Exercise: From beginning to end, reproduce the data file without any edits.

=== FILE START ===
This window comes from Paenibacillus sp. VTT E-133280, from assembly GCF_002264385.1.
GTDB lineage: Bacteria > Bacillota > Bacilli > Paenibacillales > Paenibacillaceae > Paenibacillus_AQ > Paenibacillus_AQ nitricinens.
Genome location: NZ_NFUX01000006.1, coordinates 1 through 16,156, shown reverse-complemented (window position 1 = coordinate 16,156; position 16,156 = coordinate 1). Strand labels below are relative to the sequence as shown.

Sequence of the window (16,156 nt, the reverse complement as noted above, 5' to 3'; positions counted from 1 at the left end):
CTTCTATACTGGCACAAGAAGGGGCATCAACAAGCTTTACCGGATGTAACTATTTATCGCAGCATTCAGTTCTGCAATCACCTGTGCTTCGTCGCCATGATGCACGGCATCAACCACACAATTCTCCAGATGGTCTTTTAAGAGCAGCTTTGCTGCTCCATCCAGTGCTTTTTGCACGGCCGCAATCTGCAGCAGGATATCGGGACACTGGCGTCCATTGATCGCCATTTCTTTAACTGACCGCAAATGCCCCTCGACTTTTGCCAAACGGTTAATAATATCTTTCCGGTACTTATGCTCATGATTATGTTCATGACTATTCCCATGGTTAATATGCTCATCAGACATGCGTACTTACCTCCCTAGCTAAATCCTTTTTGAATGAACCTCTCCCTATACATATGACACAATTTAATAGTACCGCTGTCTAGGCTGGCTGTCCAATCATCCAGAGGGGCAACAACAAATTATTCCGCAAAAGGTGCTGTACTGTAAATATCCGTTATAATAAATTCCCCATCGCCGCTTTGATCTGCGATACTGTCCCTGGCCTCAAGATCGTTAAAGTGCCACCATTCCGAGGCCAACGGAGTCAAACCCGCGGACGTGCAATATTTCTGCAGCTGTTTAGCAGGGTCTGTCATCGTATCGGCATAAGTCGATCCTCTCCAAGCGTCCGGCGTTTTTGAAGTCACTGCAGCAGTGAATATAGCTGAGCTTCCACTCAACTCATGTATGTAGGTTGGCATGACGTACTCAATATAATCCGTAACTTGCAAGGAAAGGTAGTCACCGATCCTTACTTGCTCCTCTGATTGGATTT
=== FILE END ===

This window comes from Paenibacillus sp. VTT E-133280, from assembly GCF_002264385.1.
GTDB lineage: Bacteria > Bacillota > Bacilli > Paenibacillales > Paenibacillaceae > Paenibacillus_AQ > Paenibacillus_AQ nitricinens.
Genome location: NZ_NFUX01000006.1, coordinates 1 through 16,156, shown reverse-complemented (window position 1 = coordinate 16,156; position 16,156 = coordinate 1). Strand labels below are relative to the sequence as shown.

Sequence of the window (16,156 nt, the reverse complement as noted above, 5' to 3'; positions counted from 1 at the left end):
CTTCTATACTGGCACAAGAAGGGGCATCAACAAGCTTTACCGGATGTAACTATTTATCGCAGCATTCAGTTCTGCAATCACCTGTGCTTCGTCGCCATGATGCACGGCATCAACCACACAATTCTCCAGATGGTCTTTTAAGAGCAGCTTTGCTGCTCCATCCAGTGCTTTTTGCACGGCCGCAATCTGCAGCAGGATATCGGGACACTGGCGTCCATTGATCGCCATTTCTTTAACTGACCGCAAATGCCCCTCGACTTTTGCCAAACGGTTAATAATATCTTTCCGGTACTTATGCTCATGATTATGTTCATGACTATTCCCATGGTTAATATGCTCATCAGACATGCGTACTTACCTCCCTAGCTAAATCCTTTTTGAATGAACCTCTCCCTATACATATGACACAATTTAATAGTACCGCTGTCTAGGCTGGCTGTCCAATCATCCAGAGGGGCAACAACAAATTATTCCGCAAAAGGTGCTGTACTGTAAATATCCGTTATAATAAATTCCCCATCGCCGCTTTGATCTGCGATACTGTCCCTGGCCTCAAGATCGTTAAAGTGCCACCATTCCGAGGCCAACGGAGTCAAACCCGCGGACGTGCAATATTTCTGCAGCTGTTTAGCAGGGTCTGTCATCGTATCGGCATAAGTCGATCCTCTCCAAGCGTCCGGCGTTTTTGAAGTCACTGCAGCAGTGAATATAGCTGAGCTTCCACTCAACTCATGTATGTAGGTTGGCATGACGTACTCAATATAATCCGTAACTTGCAAGGAAAGGTAGTCACCGATCCTTACTTGCTCCTCTGATTGGATTT